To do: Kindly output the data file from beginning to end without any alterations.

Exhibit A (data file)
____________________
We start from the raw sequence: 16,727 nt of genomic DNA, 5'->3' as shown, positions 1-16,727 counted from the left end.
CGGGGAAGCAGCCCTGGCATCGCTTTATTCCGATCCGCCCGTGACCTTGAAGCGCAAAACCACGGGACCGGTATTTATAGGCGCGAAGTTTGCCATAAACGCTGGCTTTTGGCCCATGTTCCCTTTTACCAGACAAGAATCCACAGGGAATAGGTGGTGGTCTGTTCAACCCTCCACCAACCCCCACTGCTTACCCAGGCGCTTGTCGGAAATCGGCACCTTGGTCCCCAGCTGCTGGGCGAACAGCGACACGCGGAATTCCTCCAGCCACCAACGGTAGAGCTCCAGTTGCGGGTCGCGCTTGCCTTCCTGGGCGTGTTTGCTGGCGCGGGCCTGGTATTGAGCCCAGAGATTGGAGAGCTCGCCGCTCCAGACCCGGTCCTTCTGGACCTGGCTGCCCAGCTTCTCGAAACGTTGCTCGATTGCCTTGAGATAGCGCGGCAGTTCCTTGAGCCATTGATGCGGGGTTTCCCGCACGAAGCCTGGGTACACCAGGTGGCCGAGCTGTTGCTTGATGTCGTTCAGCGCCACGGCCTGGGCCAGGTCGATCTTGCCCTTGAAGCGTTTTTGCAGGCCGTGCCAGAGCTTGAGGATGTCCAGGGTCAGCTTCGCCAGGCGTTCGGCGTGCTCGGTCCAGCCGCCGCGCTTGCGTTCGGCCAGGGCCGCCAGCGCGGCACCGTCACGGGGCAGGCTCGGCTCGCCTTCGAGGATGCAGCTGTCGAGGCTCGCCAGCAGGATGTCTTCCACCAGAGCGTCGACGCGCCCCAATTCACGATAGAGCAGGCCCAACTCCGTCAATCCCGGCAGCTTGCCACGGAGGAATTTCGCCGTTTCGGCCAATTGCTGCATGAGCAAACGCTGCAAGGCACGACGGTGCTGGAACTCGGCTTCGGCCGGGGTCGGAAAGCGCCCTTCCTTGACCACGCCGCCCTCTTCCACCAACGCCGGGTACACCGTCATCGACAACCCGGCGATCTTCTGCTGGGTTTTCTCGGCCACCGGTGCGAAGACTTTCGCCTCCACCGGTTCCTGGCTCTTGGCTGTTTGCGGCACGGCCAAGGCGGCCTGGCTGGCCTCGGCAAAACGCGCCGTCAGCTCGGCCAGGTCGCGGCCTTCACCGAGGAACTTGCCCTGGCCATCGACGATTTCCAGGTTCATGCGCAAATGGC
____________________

We start from the raw sequence: 16,727 nt of genomic DNA, 5'->3' as shown, positions 1-16,727 counted from the left end.
CGGGGAAGCAGCCCTGGCATCGCTTTATTCCGATCCGCCCGTGACCTTGAAGCGCAAAACCACGGGACCGGTATTTATAGGCGCGAAGTTTGCCATAAACGCTGGCTTTTGGCCCATGTTCCCTTTTACCAGACAAGAATCCACAGGGAATAGGTGGTGGTCTGTTCAACCCTCCACCAACCCCCACTGCTTACCCAGGCGCTTGTCGGAAATCGGCACCTTGGTCCCCAGCTGCTGGGCGAACAGCGACACGCGGAATTCCTCCAGCCACCAACGGTAGAGCTCCAGTTGCGGGTCGCGCTTGCCTTCCTGGGCGTGTTTGCTGGCGCGGGCCTGGTATTGAGCCCAGAGATTGGAGAGCTCGCCGCTCCAGACCCGGTCCTTCTGGACCTGGCTGCCCAGCTTCTCGAAACGTTGCTCGATTGCCTTGAGATAGCGCGGCAGTTCCTTGAGCCATTGATGCGGGGTTTCCCGCACGAAGCCTGGGTACACCAGGTGGCCGAGCTGTTGCTTGATGTCGTTCAGCGCCACGGCCTGGGCCAGGTCGATCTTGCCCTTGAAGCGTTTTTGCAGGCCGTGCCAGAGCTTGAGGATGTCCAGGGTCAGCTTCGCCAGGCGTTCGGCGTGCTCGGTCCAGCCGCCGCGCTTGCGTTCGGCCAGGGCCGCCAGCGCGGCACCGTCACGGGGCAGGCTCGGCTCGCCTTCGAGGATGCAGCTGTCGAGGCTCGCCAGCAGGATGTCTTCCACCAGAGCGTCGACGCGCCCCAATTCACGATAGAGCAGGCCCAACTCCGTCAATCCCGGCAGCTTGCCACGGAGGAATTTCGCCGTTTCGGCCAATTGCTGCATGAGCAAACGCTGCAAGGCACGACGGTGCTGGAACTCGGCTTCGGCCGGGGTCGGAAAGCGCCCTTCCTTGACCACGCCGCCCTCTTCCACCAACGCCGGGTACACCGTCATCGACAACCCGGCGATCTTCTGCTGGGTTTTCTCGGCCACCGGTGCGAAGACTTTCGCCTCCACCGGTTCCTGGCTCTTGGCTGTTTGCGGCACGGCCAAGGCGGCCTGGCTGGCCTCGGCAAAACGCGCCGTCAGCTCGGCCAGGTCGCGGCCTTCACCGAGGAACTTGCCCTGGCCATCGACGATTTCCAGGTTCATGCGCAAATGGC